Malaria vaccine offers durable protection in human trials
New York, May 10 (IANS) An experimental malaria vaccine has been found to protect a small number of healthy people from infection for more than one year after immunisation, says a study.
The vaccine, known as the PfSPZ Vaccine, was developed and produced by US-based biotechnology firm Sanaria.
“It is now clear that administering the PfSPZ Vaccine intravenously confers long-term, sterile protection in a small number of participants, which has not been achieved with other current vaccine approaches,” said principal investigator of the trial Robert Seder from National Institute of Allergy and Infectious Diseases (NIAID), part of the US National Institutes of Health.
NIAID researchers and collaborators at the University of Maryland School of Medicine in Baltimore conducted the clinical evaluation of the vaccine, which involved immunisation and exposing willing healthy adults to the malaria-causing parasite Plasmodium falciparum (P. falciparum) in a controlled setting.
The parasites that cause malaria are transmitted to humans through the bite of an infected mosquito.
The PfSPZ Vaccine is composed of live, but weakened P. falciparum sporozoites — the early developmental form of the parasite.
Previous research showed the PfSPZ Vaccine to be highly protective three weeks after immunisation. In this trial, researchers assessed if protection could last for five months to a year.
For the phase one clinical trial, the researchers enrolled 101 healthy adults aged 18 to 45 years who had never had malaria.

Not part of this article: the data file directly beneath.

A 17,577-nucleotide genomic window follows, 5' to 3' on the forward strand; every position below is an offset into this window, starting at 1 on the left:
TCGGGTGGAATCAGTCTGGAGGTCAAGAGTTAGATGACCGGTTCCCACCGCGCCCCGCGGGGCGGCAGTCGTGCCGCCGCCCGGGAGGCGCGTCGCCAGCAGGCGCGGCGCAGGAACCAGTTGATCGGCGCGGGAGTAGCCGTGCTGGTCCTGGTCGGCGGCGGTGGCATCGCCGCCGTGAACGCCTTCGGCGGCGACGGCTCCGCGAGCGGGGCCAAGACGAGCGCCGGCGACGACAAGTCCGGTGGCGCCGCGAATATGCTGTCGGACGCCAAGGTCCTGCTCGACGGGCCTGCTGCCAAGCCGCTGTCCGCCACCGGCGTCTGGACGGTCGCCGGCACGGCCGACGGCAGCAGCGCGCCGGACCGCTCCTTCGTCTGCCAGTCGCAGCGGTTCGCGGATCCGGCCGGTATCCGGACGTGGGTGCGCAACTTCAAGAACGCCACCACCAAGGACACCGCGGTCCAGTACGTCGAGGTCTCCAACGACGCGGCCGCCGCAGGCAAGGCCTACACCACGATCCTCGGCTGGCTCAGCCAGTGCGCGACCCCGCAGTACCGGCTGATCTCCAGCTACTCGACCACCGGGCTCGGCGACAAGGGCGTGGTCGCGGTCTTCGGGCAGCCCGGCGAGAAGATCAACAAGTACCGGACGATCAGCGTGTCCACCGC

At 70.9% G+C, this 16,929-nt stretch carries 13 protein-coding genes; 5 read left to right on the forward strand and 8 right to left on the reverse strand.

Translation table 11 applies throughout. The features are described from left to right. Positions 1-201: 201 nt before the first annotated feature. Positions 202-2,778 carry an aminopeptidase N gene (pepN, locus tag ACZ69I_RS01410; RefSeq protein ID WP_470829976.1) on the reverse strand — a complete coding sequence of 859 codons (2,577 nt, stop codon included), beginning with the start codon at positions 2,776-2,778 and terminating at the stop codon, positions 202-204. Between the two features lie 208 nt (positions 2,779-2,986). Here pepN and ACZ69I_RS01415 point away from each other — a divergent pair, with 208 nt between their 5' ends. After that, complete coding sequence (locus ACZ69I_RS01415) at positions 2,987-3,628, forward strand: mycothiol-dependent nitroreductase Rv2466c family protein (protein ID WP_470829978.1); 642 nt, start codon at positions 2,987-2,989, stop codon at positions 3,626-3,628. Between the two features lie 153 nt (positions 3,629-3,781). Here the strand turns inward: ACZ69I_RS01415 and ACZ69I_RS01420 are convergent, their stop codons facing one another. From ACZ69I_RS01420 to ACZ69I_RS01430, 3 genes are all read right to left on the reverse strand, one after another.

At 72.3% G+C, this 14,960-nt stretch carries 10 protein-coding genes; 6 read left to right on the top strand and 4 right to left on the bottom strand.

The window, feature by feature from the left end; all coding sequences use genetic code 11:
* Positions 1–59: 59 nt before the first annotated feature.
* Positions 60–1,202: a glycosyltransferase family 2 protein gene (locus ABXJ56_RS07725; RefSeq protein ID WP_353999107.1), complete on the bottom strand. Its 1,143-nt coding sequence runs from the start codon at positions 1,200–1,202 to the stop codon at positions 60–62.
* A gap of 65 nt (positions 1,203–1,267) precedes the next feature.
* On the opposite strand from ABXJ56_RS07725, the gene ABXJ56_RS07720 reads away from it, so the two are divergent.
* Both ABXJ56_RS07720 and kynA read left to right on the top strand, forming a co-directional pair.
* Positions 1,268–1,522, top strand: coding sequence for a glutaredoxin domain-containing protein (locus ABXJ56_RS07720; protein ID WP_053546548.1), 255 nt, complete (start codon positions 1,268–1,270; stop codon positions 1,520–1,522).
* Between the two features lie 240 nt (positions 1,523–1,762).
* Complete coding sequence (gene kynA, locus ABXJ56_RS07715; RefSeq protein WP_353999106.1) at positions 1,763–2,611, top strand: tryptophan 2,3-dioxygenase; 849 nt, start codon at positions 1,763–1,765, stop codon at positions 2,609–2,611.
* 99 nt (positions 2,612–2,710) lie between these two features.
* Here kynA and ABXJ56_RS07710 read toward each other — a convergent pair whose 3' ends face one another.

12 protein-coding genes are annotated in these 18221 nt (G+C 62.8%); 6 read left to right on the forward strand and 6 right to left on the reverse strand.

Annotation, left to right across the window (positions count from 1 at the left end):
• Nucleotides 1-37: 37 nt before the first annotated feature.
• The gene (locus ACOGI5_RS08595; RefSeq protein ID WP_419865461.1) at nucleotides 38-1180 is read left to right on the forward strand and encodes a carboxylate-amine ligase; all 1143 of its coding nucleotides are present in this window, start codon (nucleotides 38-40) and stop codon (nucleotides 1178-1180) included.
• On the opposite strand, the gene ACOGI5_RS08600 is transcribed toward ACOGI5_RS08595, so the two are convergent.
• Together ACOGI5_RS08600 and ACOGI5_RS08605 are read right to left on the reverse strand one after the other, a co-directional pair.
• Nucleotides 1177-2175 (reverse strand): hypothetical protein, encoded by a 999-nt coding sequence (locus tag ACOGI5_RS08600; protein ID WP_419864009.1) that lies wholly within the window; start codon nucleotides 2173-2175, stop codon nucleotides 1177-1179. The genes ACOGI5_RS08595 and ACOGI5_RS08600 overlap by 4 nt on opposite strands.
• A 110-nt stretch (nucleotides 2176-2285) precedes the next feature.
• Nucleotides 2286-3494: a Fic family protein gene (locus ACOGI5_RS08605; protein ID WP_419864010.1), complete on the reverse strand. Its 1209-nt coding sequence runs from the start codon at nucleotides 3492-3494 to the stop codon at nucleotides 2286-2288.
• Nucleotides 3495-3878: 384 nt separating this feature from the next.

Of these volunteers, 59 received the vaccine and 32 participants served as controls and were not vaccinated.
Vaccine recipients were divided into several groups to assess the roles of the route of administration, dose, and number of immunisations in conferring short- and long-term protection against malaria.
To evaluate how well the vaccine prevented malaria infection, all participants – including the control participants who were not vaccinated – were exposed at varying times to the bites of mosquitoes carrying the same P. falciparum strain from which the vaccine was derived.
The researchers found that the vaccine provided malaria protection for more than one year in 55 percent of people without prior malaria infection.
The findings were published in the journal Nature Medicine.
In those individuals, the vaccine appeared to confer sterile protection, meaning the individuals would be protected against disease and could not further transmit malaria.
The vaccinations were also well-tolerated among participants, and there were no serious adverse events attributed to vaccination, said the study.